Fogarty Beach

I talk about certain places being a happy place. Fogarty Beach is one of those locations. I always find cool rocks there and the people I meet there are always so friendly. Rock people can be a peculiar bunch. They don’t like to give away their secrets when it comes to rockhounding. Once they hear my Cajun accent and realize I’m not going to be in Oregon to take all their rocks, they gladly give me little hints about collecting on the beaches.

I always go out to Fogarty fairly early in the morning, but it’s important to check the tide tables. I like to go out right after high tide so that while I’m there,the tide is continually getting lower and showing more rocks. As far as Fogarty goes, I’ve found if you walk along the tide lines there’s a lot of easy pickings. Also, have the sun work to your advantage. Walk facing the sun. It will illuminate the agates and make them easier to spot.

Ive found most of my rocks on the main beach area, however many swear by the more northern part by the cliff with the big rocks. Be careful in that area because when the tide comes up, you can get stranded in that area. Maybe that’s why I don’t spend much time there. I know I lose track of time when searching for rocks. I don’t want to have to worry about getting stuck there and needing to be rescued. I see those people on the news and social media all the time. I don’t want to be one of them. I’ve also seen people sit in the sand and just sift through the gravel, finding lots of goodies that way. I might try that next time I visit Fogarty.  That’s how I do it back home in Louisiana. It’s much colder on the Oregon coast even in the middle of the summer. I would have to pick a really sunny day to sit and sift through rocks on the beach.

For all you non-rock people, Fogarty has more than rocks. There’s a nice sandy beach you can sit and enjoy the sights and sounds of the ocean. I’ve seen that people make small fires there at night. That’s on my bucket list. A beach fire. There’s also a large rocky area at the southern end of the beach where Fogarty Creek meets the ocean. It’s really nice for exploring the rocks, tide pooling, and bird watching.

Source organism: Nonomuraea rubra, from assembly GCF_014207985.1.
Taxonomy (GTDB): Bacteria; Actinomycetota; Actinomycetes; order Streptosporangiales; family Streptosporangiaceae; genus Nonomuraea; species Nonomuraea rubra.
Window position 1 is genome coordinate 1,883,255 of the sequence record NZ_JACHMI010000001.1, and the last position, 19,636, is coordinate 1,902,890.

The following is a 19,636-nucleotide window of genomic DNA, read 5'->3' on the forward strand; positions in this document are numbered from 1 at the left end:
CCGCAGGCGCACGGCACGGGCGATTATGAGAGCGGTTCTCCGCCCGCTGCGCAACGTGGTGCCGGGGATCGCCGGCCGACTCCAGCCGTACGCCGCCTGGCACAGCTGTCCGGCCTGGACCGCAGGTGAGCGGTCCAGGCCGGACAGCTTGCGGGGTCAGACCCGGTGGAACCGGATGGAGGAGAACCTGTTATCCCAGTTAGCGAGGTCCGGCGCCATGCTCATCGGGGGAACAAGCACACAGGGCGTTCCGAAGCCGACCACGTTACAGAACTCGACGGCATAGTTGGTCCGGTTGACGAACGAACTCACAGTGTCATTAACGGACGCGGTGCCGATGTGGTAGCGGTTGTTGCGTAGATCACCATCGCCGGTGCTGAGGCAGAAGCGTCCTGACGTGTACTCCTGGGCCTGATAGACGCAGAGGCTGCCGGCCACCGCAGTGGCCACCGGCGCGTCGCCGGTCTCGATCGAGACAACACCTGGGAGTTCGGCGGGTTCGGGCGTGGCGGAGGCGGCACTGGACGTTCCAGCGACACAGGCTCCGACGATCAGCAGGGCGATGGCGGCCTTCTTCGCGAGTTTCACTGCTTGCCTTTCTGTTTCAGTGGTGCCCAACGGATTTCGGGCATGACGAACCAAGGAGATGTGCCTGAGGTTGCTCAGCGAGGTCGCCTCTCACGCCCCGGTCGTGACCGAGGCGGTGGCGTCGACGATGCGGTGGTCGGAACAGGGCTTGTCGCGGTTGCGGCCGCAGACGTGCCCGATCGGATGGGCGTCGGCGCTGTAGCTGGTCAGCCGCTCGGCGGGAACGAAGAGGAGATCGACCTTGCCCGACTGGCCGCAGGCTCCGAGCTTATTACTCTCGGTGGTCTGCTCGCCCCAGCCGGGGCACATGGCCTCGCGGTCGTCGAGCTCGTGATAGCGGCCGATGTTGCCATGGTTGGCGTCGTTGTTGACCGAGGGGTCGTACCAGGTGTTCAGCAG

I like that’s there’s a large, safe parking area with picnic tables, and decent bathrooms. Near the doggy bag area there’s also a faucet (I’m assuming it’s used to give dogs water to drink). I use the faucet to wash the sand from my feet before getting in my car.

Here are some handy beach hints:

  • Wear your keys on a lanyard around your neck so you don’t lose them.
  • Same for your phone. Get a waterproof cellphone holder. I put my drivers license, auto insurance card, and a few bucks in there too that way I don’t have to worry about a purse.
  • I’ve found the best shoes for walking on the gravely beaches are pool shoes. They are easy to rinse off before getting back in your car. I like to take them off and put in a grocery bag or doggy doo bag for the drive home.  
  • Never, NeVeR, NEVER leave anything visible in your car! I mean nothing at all. People have been known to smash a window to grab just about anything in view. 


These tinies are all over the area of the beach where the waves crash onto shore. They are so pretty and are what got me interested in tumbling very tiny rocks. This itty bit ties satisfy the senses. They feel great in my hand. Very soothing. The sight of the tiny gravel  reminds me of a zen garden. Also, the sound of the water hitting these rocks is nothing short of mesmerizing. It’s kind of a cross between wind chimes, maracas, and the jingle of keys on a keys chain. The smell of the ocean while walking on the gravel beach adds to the experience.  

The gravel is closest to the water on most beaches but on Fogarty there’s been LOTS of gravel every time I visited.  I had trouble looking for rocks  on this day because the lighting was perfect for photos. I was preoccupied with taking pictures. 

Agate hunting tip: Move the washed up vegetation around. The people who may have gotten to the beach before you probably didn’t do that. I’ve found lots of lovelies under seaweed. 

When the tide is out, this thing is visible. I don’t know what it is or why it’s here. It’s some piece of machinery and it’s set in concrete. Any ideas, readers?

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